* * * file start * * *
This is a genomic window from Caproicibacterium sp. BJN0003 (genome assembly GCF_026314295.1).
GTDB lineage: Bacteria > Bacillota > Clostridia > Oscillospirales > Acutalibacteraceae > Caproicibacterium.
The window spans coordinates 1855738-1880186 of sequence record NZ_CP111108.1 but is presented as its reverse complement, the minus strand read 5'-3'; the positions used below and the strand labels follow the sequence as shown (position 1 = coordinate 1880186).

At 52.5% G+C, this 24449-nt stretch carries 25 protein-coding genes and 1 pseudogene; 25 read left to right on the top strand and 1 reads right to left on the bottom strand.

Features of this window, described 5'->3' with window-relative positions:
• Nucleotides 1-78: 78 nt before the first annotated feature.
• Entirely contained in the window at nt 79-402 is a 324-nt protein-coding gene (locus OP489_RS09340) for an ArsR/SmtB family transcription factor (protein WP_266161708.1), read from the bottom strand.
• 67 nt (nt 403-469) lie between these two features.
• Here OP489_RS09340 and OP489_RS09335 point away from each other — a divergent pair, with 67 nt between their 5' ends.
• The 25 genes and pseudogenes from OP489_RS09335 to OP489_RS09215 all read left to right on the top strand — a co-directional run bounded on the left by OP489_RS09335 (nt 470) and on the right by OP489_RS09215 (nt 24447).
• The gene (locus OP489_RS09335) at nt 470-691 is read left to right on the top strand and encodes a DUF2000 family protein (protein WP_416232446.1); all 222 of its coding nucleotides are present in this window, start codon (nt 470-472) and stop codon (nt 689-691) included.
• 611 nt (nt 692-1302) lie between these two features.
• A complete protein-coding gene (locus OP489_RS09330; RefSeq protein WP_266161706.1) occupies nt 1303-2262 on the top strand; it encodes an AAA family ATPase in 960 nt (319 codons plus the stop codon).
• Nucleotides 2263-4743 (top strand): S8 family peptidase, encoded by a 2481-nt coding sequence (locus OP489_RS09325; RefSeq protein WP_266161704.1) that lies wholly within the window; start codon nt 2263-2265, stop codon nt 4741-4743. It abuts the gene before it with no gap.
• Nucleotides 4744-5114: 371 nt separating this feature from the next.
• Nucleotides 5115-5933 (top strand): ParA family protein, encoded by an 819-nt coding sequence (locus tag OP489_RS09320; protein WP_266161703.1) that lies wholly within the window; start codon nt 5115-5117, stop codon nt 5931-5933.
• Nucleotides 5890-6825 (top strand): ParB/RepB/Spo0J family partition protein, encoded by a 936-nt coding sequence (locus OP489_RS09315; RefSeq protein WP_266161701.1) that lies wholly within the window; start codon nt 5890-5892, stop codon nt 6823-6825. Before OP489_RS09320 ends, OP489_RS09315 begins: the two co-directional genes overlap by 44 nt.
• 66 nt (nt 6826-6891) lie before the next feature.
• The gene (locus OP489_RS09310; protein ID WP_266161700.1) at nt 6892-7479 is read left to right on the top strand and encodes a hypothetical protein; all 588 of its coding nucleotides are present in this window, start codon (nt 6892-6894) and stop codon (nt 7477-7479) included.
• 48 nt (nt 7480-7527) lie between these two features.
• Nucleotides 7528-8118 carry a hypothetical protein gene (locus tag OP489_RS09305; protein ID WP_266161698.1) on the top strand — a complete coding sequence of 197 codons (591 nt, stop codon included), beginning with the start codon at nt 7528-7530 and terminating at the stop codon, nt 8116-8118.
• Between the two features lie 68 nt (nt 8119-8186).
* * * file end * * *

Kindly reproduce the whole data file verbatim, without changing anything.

This is a genomic window from Caproicibacterium sp. BJN0003 (genome assembly GCF_026314295.1).
GTDB lineage: Bacteria > Bacillota > Clostridia > Oscillospirales > Acutalibacteraceae > Caproicibacterium.
The window spans coordinates 1855738-1880186 of sequence record NZ_CP111108.1 but is presented as its reverse complement, the minus strand read 5'-3'; the positions used below and the strand labels follow the sequence as shown (position 1 = coordinate 1880186).

At 52.5% G+C, this 24449-nt stretch carries 25 protein-coding genes and 1 pseudogene; 25 read left to right on the top strand and 1 reads right to left on the bottom strand.

Features of this window, described 5'->3' with window-relative positions:
• Nucleotides 1-78: 78 nt before the first annotated feature.
• Entirely contained in the window at nt 79-402 is a 324-nt protein-coding gene (locus OP489_RS09340) for an ArsR/SmtB family transcription factor (protein WP_266161708.1), read from the bottom strand.
• 67 nt (nt 403-469) lie between these two features.
• Here OP489_RS09340 and OP489_RS09335 point away from each other — a divergent pair, with 67 nt between their 5' ends.
• The 25 genes and pseudogenes from OP489_RS09335 to OP489_RS09215 all read left to right on the top strand — a co-directional run bounded on the left by OP489_RS09335 (nt 470) and on the right by OP489_RS09215 (nt 24447).
• The gene (locus OP489_RS09335) at nt 470-691 is read left to right on the top strand and encodes a DUF2000 family protein (protein WP_416232446.1); all 222 of its coding nucleotides are present in this window, start codon (nt 470-472) and stop codon (nt 689-691) included.
• 611 nt (nt 692-1302) lie between these two features.
• A complete protein-coding gene (locus OP489_RS09330; RefSeq protein WP_266161706.1) occupies nt 1303-2262 on the top strand; it encodes an AAA family ATPase in 960 nt (319 codons plus the stop codon).
• Nucleotides 2263-4743 (top strand): S8 family peptidase, encoded by a 2481-nt coding sequence (locus OP489_RS09325; RefSeq protein WP_266161704.1) that lies wholly within the window; start codon nt 2263-2265, stop codon nt 4741-4743. It abuts the gene before it with no gap.
• Nucleotides 4744-5114: 371 nt separating this feature from the next.
• Nucleotides 5115-5933 (top strand): ParA family protein, encoded by an 819-nt coding sequence (locus tag OP489_RS09320; protein WP_266161703.1) that lies wholly within the window; start codon nt 5115-5117, stop codon nt 5931-5933.
• Nucleotides 5890-6825 (top strand): ParB/RepB/Spo0J family partition protein, encoded by a 936-nt coding sequence (locus OP489_RS09315; RefSeq protein WP_266161701.1) that lies wholly within the window; start codon nt 5890-5892, stop codon nt 6823-6825. Before OP489_RS09320 ends, OP489_RS09315 begins: the two co-directional genes overlap by 44 nt.
• 66 nt (nt 6826-6891) lie before the next feature.
• The gene (locus OP489_RS09310; protein ID WP_266161700.1) at nt 6892-7479 is read left to right on the top strand and encodes a hypothetical protein; all 588 of its coding nucleotides are present in this window, start codon (nt 6892-6894) and stop codon (nt 7477-7479) included.
• 48 nt (nt 7480-7527) lie between these two features.
• Nucleotides 7528-8118 carry a hypothetical protein gene (locus tag OP489_RS09305; protein ID WP_266161698.1) on the top strand — a complete coding sequence of 197 codons (591 nt, stop codon included), beginning with the start codon at nt 7528-7530 and terminating at the stop codon, nt 8116-8118.
• Between the two features lie 68 nt (nt 8119-8186).